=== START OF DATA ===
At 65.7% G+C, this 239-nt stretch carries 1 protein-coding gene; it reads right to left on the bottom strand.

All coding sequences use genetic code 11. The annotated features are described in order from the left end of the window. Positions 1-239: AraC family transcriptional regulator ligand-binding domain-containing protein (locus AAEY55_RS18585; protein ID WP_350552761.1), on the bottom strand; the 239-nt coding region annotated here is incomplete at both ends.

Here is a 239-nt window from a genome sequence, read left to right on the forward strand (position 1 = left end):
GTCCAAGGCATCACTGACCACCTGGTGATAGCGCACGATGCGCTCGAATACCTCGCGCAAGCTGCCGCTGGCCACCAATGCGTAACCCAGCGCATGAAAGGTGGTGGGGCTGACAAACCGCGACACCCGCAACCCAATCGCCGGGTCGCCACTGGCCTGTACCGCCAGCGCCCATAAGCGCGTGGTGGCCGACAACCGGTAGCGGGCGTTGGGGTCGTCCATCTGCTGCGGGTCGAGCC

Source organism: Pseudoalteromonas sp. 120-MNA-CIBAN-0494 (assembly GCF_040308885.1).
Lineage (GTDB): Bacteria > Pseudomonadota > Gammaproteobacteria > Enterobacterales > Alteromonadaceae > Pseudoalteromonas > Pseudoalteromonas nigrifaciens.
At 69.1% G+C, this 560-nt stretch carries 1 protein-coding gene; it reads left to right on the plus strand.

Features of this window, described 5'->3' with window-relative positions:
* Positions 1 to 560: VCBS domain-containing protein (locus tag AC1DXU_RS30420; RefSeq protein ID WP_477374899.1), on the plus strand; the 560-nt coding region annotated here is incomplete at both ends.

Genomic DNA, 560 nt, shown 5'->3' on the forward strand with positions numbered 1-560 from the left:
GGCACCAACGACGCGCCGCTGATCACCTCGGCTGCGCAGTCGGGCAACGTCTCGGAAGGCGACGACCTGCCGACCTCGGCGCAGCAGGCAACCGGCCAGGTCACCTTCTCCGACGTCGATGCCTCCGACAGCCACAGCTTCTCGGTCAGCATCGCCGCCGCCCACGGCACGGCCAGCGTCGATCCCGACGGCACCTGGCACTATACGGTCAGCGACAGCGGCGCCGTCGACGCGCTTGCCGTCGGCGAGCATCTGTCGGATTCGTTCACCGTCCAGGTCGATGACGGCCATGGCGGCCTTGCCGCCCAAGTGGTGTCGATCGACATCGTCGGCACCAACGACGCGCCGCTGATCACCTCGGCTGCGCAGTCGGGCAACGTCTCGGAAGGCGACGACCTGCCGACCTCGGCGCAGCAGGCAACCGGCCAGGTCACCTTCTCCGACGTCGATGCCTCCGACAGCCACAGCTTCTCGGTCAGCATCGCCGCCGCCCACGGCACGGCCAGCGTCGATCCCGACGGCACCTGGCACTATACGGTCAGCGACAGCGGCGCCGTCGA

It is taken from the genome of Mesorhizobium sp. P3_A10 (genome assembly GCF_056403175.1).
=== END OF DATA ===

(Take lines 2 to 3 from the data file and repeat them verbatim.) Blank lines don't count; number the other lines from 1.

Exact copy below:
All coding sequences use genetic code 11. The annotated features are described in order from the left end of the window. Positions 1-239: AraC family transcriptional regulator ligand-binding domain-containing protein (locus AAEY55_RS18585; protein ID WP_350552761.1), on the bottom strand; the 239-nt coding region annotated here is incomplete at both ends.

Here is a 239-nt window from a genome sequence, read left to right on the forward strand (position 1 = left end):